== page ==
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Martin Denton, Martin Denton

A celebration of the unsung accomplishments of a New York Theater critic who helped make the annual Fringe Festival a theatrical force to be reckoned with.

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Marisol Rosa-Shapiro and Chris Harcum in a scene from “Martin Denton, Martin Denton” (Photo credit: Cilla Villaneuva)

[avatar user=”David Kaufman” size=”96″ align=”left”] David Kaufman, Critic[/avatar]Though its title may instantly bring to mind Mary Hartman, Mary Hartman, Martin Denton, Martin Denton is neither as funny nor as aimless as that brilliant, breakthrough TV series of the mid-1970’s was. This new play by Chris Harcum means to celebrate the unsung accomplishments of, well, Martin Denton, a New York Theater critic, who, along with his mother Rochelle, helped make the annual Fringe Festival a theatrical force to be reckoned with. The play makes only too clear that the Dentons did a lot more for the New York theater community during the past couple of decades.

With an engaging Harcum playing Denton and a young Marisol Rosa-Shapiro as Rochelle–“and many others,” as noted in the program–Martin Denton is performed in a cramped, black box of a space: the Kraine Theater, where Denton himself doubtlessly reviewed many a show. It is not as Denton but as himself, “Chris,” that Harcum tells us at the beginning, “The play is set on a Wednesday afternoon in October 2014 when the Dentons first moved out of New York City.”

In the spirit of being a critic, the play is always describing and commenting on itself, in other words, even as it unfolds–a kind of meta-theater experience that may not be to everyone’s liking; but it surely replicates much of the Off and Off-Off Broadway theater and performance art to which Denton devoted so much of his energies. It’s also prone to overly precious lines, such as, “So I look in a thing called the newspaper,” underscoring the degree to which Denton grew to rely on his computer skills. “I’m good with software and hardware,” he tells us.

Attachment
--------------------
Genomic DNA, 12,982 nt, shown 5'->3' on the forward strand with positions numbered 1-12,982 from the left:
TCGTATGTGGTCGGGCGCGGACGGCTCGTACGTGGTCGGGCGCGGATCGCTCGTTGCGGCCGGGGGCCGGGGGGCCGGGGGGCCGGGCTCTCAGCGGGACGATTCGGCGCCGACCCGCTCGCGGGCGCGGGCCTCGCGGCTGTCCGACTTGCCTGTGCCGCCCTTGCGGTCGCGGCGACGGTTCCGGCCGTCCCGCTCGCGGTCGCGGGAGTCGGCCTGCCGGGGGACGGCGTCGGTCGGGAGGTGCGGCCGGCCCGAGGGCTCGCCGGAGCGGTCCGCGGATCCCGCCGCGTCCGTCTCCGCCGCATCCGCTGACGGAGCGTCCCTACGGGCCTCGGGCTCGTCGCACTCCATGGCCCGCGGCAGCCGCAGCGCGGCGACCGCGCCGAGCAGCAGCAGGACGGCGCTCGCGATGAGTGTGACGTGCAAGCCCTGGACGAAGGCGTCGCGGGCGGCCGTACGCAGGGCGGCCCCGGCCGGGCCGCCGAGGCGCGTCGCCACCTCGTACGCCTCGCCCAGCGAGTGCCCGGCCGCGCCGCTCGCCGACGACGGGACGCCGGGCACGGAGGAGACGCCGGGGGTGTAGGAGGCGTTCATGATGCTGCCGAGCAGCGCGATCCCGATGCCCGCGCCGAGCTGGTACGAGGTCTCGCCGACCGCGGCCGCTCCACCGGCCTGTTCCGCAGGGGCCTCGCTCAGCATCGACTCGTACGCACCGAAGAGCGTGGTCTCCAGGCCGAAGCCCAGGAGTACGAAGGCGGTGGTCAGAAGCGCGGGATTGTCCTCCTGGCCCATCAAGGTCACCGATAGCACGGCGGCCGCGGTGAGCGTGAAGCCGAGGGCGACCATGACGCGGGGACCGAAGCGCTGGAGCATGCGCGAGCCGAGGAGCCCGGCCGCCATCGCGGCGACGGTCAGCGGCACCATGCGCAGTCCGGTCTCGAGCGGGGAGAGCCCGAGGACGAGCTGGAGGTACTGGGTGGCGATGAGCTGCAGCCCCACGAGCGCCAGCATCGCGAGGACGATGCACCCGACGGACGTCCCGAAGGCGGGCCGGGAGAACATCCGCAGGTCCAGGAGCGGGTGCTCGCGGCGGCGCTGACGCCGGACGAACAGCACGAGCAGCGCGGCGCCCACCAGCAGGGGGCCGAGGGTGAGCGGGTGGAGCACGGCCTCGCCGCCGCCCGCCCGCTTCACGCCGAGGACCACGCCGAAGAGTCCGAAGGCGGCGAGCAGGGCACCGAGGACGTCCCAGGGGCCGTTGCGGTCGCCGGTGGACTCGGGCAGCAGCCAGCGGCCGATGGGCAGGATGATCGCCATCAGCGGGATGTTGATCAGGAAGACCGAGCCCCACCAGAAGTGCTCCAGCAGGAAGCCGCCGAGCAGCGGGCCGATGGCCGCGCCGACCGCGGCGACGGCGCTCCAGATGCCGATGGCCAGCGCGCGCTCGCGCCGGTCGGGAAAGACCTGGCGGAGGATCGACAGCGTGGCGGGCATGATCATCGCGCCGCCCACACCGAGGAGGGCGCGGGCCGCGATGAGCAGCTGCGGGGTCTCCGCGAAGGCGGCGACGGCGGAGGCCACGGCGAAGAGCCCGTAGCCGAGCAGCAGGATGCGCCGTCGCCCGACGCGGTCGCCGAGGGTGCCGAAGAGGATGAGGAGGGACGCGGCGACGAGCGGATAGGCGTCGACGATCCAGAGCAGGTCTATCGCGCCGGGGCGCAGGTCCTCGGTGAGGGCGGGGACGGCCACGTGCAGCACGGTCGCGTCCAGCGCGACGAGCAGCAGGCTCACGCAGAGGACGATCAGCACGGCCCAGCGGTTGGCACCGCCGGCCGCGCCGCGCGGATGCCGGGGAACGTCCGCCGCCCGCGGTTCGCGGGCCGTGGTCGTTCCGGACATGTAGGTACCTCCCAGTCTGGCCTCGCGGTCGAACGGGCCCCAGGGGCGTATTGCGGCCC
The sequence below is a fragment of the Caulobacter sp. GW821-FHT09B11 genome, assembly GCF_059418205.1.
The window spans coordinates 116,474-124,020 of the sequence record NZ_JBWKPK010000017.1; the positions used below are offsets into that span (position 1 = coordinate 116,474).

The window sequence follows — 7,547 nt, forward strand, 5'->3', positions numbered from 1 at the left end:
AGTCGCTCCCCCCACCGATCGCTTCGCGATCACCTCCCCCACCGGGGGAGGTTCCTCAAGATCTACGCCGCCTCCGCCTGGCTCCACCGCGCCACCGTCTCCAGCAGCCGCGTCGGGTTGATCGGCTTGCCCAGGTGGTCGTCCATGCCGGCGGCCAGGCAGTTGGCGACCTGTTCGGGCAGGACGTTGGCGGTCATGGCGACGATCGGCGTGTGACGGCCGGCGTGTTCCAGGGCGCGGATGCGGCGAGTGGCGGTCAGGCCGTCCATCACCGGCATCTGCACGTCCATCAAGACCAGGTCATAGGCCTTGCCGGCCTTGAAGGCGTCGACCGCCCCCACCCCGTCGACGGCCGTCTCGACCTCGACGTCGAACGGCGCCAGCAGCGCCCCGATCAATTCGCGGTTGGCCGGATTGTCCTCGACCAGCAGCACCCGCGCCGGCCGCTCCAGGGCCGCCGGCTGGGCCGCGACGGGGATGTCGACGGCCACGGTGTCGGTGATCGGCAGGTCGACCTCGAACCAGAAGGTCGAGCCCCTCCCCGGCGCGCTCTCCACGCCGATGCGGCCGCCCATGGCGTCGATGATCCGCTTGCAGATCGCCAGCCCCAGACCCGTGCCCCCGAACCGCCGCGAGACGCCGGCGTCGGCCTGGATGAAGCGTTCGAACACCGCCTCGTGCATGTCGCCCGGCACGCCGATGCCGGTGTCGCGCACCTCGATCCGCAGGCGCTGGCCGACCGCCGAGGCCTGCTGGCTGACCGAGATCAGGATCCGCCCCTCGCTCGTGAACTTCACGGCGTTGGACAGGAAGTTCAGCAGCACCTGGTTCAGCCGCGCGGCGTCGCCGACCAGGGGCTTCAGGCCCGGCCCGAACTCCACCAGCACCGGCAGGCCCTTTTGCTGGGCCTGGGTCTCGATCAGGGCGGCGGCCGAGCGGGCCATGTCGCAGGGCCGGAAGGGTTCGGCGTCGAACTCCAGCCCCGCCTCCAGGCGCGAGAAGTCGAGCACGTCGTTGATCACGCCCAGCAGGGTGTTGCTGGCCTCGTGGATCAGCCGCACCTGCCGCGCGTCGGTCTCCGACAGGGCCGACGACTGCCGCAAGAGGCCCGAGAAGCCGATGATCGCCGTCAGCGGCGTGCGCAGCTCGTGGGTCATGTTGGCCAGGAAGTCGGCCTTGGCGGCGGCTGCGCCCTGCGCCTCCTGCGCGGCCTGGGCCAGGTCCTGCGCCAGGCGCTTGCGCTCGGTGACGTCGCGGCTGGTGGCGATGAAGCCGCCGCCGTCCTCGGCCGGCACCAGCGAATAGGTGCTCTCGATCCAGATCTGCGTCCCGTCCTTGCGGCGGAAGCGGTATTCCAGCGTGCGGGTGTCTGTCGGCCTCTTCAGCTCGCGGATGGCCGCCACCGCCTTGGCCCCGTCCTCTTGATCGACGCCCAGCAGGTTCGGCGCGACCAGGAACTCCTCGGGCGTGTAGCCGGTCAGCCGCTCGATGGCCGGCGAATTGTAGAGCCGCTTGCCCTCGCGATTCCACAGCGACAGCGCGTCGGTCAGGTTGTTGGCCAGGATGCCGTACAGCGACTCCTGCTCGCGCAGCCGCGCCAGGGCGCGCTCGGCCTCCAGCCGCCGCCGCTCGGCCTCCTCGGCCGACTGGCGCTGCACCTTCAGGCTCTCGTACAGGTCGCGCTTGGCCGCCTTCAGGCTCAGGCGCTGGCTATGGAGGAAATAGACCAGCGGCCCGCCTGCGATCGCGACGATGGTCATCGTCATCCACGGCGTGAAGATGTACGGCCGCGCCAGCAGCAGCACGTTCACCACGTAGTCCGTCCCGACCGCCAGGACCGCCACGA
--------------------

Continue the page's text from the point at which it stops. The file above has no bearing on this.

A loving tribute to the man it’s named for, Martin Denton backs up to tell us his personal story, including a “nice childhood” in Washington, D.C., during “a time without video games or the internet,” with his older sister Nita and his parents, who “love the theater.” Though it includes scenes from Our Town and references to countless other shows, Martin Denton comes to focus on the eponymous character’s creating a blog site ( that eventually encompasses reviews by other critics. As Denton himself says near the end of the play that bears his name, “we published 187 plays in 16 books and 1,347 plays online, with over 2,000 blog posts and 459 podcasts.” What’s more Denton had reviewed 3,032 shows and “edited 7,399 reviews for a total of 10,431.”

Chris Harcum and Marisol Rosa-Shapiro in a scene from “Martin Denton, Martin Denton” (Photo credit: Cilla Villaneuva)

It helps to be something of a theater geek yourself, to follow much of the inside-story. To know, for instance, that Ron Lasko is a behind-the-scenes theater publicist, or to understand that the reference to “a three-hour musical about people peeing” is actually Urinetown, the surprise Fringe hit, which, given the subject matter, Denton was advised to avoid, and avoid it he did.

While Harcum based his script on interviews with Denton, it’s peppered with advice for other critics, such as, “You don’t know what happens in rehearsal and you shouldn’t assume you do,” and, “If you think you know everything, go to the theater with someone who doesn’t.” Denton’s admirable approach to the theater was to always be susceptible to what he saw.

On the other hand, Denton clearly broke what for many theater critics is a cardinal rule: to maintain objectivity by never interacting with playwrights, producers, or others involved in any given production. He even says, in Martin Denton, “I asked Chris Harcum for some advice when we had dinner last summer about how he does his solo shows,” before adding, “I prefer it when [Chris] does serious stuff, not when he does silly stuff.”

Though Harcum’s performance as Denton is, in a word, endearing, the play he wrote keeps veering from being earnest and serious to being silly, with schizophrenic results. With only a modicum of success, Marisol Rosa-Shapiro tries too hard to differentiate the many characters she portrays. Director Aimee Todoroff might have abetted Rosa-Shapiro more by getting her to tone down her affectations. Nor do Barbara Davidson’s costume designs provide much to describe or respond to, with Harcum confined to a plaid shirt and tan trousers and Rosa-Shapiro to a green-patterned top and black pants. However, Matthew Fischer’s sound design is worth noting, for its occasionally startling but familiar-sounding effects: slot-machines in Atlantic City, anyone?

Martin Denton, Martin Denton (through July 23, 2017)

Elephant Run District & Frigid New York@ Horse Trade

Kraine Theater, 85 East 4th Street, in Manhattan

For tickets,

Running time: 95 minutes with no intermission

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